Easter time: we think free hot cross buns on Eastern Avenue, chocolate from that oddly generous tutor, and the childhood nostalgia of bunnies and egg hunts. We think religious imagery of Jesus dying on the cross and rising from the grave. We think that come the 30th of March, we’re off for a week to dive into a sugar-induced coma.
Jesus is an historical figure with varying statuses in different groups. For some, he is the Saviour. For others, a prophet, messianic poser or a person who carries no religious weight in our secular society whatsoever.
But why ‘egg-sactly’ does anyone care about Easter if it is merely one big party? Do USyd students share more opinions than ‘finally, I can sleep in’? Following USU’s Interfaith Week, Easter could be the perfect time to start a discourse and move beyond linear, oversimplified views of its celebration.
In an attempt to obtain a better grasp of how different groups and individuals on campus perceive the public holiday, I spoke to four different societies: the Evangelical Union (EU), the Australian Union of Jewish Students (AUJS), the Bahá’í Society, and ChocSoc*.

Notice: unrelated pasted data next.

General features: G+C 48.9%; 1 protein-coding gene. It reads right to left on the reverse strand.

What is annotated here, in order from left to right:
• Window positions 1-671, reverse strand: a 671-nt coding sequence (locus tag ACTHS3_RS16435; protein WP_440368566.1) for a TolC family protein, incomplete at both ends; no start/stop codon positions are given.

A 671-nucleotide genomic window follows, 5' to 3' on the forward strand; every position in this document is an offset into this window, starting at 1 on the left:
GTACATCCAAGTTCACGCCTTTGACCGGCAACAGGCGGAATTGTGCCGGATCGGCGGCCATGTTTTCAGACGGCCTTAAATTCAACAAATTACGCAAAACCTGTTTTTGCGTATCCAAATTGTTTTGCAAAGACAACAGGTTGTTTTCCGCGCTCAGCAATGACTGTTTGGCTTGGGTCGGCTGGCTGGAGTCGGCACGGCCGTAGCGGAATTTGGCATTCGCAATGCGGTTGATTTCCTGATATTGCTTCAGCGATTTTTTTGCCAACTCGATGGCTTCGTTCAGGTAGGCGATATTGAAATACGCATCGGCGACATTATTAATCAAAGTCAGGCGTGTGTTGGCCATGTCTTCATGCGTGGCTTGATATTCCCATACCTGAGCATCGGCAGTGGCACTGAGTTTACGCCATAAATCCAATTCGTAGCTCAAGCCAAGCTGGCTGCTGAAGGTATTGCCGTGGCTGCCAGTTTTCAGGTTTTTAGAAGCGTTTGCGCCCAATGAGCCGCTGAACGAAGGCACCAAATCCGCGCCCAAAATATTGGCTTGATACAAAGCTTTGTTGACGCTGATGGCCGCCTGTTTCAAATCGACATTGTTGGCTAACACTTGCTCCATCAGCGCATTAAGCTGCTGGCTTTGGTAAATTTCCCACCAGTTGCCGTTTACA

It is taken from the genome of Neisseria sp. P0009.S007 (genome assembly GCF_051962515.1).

For the EU, Easter is no trivial matter, nor its historical and religious basis a childhood story. President Declan Twigg said that most society members would see it as the central point of their faith—even of human existence.
“Why it is so significant is that Christians believe we’re all by nature sinful and separated from God, and that Jesus’ death on the cross…pays for sin,” Declan explained.
“His resurrection shows that he is King of the world, but also that we can have a resurrection of our own, by faith in him.”
The EU plans to commemorate Easter by handing out hot cross buns on Eastern Avenue and holding Easter-associated public talks throughout the week, with locations and times on their Facebook page.
However, Declan suggested such symbols carry far more meaning for the EU than their conventionally tokenistic connotations. The society construes them as helpful reminders of the truths that members reflect on at Easter time, rather than the focus of celebrations in themselves.
“For example, the hot cross bun reminds us that Jesus died on the cross and rose again three days later, and that by his death and resurrection we can be saved.”
The president was also concerned there remains an emphasis on commercial aspects of the event, leading to widespread misunderstanding of why Easter matters so deeply to the EU.
“Alongside the holiday, it would be great to see people reflect more on what Easter is about, and whether the claim that Jesus rose from the dead and is king, is true and matters.”